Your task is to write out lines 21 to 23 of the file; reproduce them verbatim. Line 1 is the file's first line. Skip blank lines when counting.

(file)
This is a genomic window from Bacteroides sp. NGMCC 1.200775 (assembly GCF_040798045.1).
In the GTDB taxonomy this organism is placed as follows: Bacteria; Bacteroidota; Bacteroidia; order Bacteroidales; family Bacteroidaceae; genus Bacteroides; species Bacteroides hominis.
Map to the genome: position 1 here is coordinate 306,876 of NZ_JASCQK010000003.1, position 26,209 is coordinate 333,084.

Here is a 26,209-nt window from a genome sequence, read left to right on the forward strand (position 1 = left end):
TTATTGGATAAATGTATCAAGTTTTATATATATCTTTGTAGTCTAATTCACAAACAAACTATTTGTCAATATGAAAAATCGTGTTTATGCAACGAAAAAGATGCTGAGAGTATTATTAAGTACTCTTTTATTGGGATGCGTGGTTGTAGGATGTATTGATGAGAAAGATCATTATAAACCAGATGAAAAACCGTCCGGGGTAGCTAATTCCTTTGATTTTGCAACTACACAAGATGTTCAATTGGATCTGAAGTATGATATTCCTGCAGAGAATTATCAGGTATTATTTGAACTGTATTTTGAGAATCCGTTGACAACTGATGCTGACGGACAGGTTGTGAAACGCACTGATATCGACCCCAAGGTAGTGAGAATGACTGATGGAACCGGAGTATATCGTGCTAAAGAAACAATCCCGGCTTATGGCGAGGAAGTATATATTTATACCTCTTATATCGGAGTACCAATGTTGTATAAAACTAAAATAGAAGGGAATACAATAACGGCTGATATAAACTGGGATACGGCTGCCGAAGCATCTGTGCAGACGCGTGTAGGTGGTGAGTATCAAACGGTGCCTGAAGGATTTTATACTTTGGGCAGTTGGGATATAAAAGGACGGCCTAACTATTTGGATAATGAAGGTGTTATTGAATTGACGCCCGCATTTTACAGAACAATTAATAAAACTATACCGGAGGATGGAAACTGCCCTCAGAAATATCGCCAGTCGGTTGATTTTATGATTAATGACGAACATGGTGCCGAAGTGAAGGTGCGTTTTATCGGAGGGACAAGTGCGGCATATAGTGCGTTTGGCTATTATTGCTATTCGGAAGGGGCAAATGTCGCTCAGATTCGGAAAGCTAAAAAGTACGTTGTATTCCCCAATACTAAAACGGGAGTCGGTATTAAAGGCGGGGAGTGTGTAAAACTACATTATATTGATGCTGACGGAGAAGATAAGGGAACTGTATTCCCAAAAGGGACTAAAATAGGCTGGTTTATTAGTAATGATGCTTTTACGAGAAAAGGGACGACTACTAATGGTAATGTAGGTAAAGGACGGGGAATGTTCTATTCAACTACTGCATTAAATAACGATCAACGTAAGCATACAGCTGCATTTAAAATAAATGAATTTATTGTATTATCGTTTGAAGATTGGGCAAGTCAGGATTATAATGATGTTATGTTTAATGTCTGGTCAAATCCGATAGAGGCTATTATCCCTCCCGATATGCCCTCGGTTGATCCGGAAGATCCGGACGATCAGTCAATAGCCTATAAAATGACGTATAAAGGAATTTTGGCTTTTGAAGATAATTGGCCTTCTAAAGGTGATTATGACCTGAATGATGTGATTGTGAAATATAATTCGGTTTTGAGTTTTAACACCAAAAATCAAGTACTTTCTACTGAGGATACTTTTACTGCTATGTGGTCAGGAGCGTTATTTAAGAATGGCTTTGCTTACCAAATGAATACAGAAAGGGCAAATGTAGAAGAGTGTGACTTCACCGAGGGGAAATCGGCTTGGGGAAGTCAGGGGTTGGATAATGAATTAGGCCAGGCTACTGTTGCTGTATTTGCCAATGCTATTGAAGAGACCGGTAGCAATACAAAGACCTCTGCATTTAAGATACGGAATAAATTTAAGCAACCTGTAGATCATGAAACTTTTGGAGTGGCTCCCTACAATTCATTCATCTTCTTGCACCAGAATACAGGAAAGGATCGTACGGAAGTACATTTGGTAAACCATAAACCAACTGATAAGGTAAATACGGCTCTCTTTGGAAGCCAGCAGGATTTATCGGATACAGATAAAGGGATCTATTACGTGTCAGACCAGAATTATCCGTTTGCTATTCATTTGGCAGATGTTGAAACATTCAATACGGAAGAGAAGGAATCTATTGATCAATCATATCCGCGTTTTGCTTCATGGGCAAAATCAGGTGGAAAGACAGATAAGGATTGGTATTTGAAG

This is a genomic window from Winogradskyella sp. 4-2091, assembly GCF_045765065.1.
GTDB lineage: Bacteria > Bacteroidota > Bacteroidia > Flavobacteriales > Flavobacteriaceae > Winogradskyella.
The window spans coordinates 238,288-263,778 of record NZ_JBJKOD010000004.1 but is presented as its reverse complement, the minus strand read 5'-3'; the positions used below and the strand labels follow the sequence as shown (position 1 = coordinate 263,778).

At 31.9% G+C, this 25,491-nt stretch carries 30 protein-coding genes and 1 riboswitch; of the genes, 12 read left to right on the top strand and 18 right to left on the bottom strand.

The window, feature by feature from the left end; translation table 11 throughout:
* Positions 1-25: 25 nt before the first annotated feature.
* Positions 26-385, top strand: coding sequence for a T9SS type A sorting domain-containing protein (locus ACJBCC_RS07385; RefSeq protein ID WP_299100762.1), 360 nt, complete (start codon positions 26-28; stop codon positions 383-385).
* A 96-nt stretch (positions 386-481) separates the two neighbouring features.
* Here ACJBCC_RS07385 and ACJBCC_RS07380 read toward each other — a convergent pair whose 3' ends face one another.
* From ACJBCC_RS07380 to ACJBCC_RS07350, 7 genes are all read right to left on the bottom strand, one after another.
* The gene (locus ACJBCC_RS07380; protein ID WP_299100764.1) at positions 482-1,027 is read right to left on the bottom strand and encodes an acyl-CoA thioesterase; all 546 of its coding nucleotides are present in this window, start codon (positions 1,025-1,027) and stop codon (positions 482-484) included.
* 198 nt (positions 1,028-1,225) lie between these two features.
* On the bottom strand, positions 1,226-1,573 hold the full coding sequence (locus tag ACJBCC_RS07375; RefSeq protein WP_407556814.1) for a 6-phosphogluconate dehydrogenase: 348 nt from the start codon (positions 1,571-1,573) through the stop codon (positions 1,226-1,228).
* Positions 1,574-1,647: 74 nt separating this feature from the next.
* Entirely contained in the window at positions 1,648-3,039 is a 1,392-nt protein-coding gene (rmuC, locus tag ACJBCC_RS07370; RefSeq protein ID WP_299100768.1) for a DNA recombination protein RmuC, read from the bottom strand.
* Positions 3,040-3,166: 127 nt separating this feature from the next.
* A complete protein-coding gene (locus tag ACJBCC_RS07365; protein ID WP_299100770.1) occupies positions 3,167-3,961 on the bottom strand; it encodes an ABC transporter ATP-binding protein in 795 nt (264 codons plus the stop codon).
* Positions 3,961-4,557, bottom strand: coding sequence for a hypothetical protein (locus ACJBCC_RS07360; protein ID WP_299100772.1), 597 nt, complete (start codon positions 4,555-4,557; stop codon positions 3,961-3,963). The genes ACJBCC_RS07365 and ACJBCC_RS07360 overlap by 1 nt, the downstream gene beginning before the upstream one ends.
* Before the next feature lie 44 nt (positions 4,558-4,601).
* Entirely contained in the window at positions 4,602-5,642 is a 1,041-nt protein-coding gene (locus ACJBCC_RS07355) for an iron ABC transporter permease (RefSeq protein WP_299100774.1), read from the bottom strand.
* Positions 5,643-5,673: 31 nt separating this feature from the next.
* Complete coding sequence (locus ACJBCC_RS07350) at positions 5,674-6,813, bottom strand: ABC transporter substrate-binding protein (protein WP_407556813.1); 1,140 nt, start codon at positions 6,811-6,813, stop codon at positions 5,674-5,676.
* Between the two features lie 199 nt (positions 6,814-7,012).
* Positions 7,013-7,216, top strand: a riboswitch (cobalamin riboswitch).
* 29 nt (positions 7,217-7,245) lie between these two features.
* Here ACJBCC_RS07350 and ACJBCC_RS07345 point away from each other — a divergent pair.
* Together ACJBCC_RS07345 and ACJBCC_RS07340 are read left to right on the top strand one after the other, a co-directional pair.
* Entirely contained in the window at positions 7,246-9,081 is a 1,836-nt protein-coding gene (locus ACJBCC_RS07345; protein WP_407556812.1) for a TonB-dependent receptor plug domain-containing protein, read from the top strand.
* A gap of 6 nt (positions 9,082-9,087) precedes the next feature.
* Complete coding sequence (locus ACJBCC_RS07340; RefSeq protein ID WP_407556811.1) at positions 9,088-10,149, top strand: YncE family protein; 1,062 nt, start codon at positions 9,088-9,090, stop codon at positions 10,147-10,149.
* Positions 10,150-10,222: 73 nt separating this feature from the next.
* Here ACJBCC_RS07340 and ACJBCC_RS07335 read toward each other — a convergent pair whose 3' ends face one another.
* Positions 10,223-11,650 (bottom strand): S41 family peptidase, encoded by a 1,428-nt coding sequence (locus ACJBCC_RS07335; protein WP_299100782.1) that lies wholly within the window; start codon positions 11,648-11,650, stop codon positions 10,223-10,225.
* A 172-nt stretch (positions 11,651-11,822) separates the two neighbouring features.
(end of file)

* Positions 3,040-3,166: 127 nt separating this feature from the next.
* A complete protein-coding gene (locus tag ACJBCC_RS07365; protein ID WP_299100770.1) occupies positions 3,167-3,961 on the bottom strand; it encodes an ABC transporter ATP-binding protein in 795 nt (264 codons plus the stop codon).
* Positions 3,961-4,557, bottom strand: coding sequence for a hypothetical protein (locus ACJBCC_RS07360; protein ID WP_299100772.1), 597 nt, complete (start codon positions 4,555-4,557; stop codon positions 3,961-3,963). The genes ACJBCC_RS07365 and ACJBCC_RS07360 overlap by 1 nt, the downstream gene beginning before the upstream one ends.